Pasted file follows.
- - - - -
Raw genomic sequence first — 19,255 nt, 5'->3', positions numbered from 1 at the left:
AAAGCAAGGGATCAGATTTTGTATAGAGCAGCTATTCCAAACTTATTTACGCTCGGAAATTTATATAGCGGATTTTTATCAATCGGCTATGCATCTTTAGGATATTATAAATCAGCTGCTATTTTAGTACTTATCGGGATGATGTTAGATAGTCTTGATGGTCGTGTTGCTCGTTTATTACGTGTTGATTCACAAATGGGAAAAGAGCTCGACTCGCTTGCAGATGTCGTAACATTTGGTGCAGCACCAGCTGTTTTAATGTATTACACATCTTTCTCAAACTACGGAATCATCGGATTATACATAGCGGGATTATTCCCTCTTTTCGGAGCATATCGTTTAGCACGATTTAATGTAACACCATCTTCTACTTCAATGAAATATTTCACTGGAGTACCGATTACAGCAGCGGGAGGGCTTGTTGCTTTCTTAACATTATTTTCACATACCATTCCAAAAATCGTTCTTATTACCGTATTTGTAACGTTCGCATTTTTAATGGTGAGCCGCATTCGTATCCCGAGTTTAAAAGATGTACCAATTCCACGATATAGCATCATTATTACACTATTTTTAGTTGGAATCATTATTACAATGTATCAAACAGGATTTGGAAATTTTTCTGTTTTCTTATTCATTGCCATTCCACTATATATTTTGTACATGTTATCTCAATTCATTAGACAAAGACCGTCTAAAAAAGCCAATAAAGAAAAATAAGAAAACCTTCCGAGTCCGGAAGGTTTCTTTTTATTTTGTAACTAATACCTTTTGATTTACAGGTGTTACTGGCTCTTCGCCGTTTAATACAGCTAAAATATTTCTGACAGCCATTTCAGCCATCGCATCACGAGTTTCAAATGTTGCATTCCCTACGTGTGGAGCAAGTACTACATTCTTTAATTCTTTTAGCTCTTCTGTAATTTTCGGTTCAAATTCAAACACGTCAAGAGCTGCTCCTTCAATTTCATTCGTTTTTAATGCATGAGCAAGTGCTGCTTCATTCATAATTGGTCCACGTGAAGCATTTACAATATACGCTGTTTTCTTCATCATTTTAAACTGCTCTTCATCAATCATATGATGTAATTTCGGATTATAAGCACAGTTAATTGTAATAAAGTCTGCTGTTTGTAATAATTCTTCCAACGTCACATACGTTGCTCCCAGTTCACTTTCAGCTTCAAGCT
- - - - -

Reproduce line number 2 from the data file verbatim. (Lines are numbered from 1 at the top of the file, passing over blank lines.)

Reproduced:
AAAGCAAGGGATCAGATTTTGTATAGAGCAGCTATTCCAAACTTATTTACGCTCGGAAATTTATATAGCGGATTTTTATCAATCGGCTATGCATCTTTAGGATATTATAAATCAGCTGCTATTTTAGTACTTATCGGGATGATGTTAGATAGTCTTGATGGTCGTGTTGCTCGTTTATTACGTGTTGATTCACAAATGGGAAAAGAGCTCGACTCGCTTGCAGATGTCGTAACATTTGGTGCAGCACCAGCTGTTTTAATGTATTACACATCTTTCTCAAACTACGGAATCATCGGATTATACATAGCGGGATTATTCCCTCTTTTCGGAGCATATCGTTTAGCACGATTTAATGTAACACCATCTTCTACTTCAATGAAATATTTCACTGGAGTACCGATTACAGCAGCGGGAGGGCTTGTTGCTTTCTTAACATTATTTTCACATACCATTCCAAAAATCGTTCTTATTACCGTATTTGTAACGTTCGCATTTTTAATGGTGAGCCGCATTCGTATCCCGAGTTTAAAAGATGTACCAATTCCACGATATAGCATCATTATTACACTATTTTTAGTTGGAATCATTATTACAATGTATCAAACAGGATTTGGAAATTTTTCTGTTTTCTTATTCATTGCCATTCCACTATATATTTTGTACATGTTATCTCAATTCATTAGACAAAGACCGTCTAAAAAAGCCAATAAAGAAAAATAAGAAAACCTTCCGAGTCCGGAAGGTTTCTTTTTATTTTGTAACTAATACCTTTTGATTTACAGGTGTTACTGGCTCTTCGCCGTTTAATACAGCTAAAATATTTCTGACAGCCATTTCAGCCATCGCATCACGAGTTTCAAATGTTGCATTCCCTACGTGTGGAGCAAGTACTACATTCTTTAATTCTTTTAGCTCTTCTGTAATTTTCGGTTCAAATTCAAACACGTCAAGAGCTGCTCCTTCAATTTCATTCGTTTTTAATGCATGAGCAAGTGCTGCTTCATTCATAATTGGTCCACGTGAAGCATTTACAATATACGCTGTTTTCTTCATCATTTTAAACTGCTCTTCATCAATCATATGATGTAATTTCGGATTATAAGCACAGTTAATTGTAATAAAGTCTGCTGTTTGTAATAATTCTTCCAACGTCACATACGTTGCTCCCAGTTCACTTTCAGCTTCAAGCT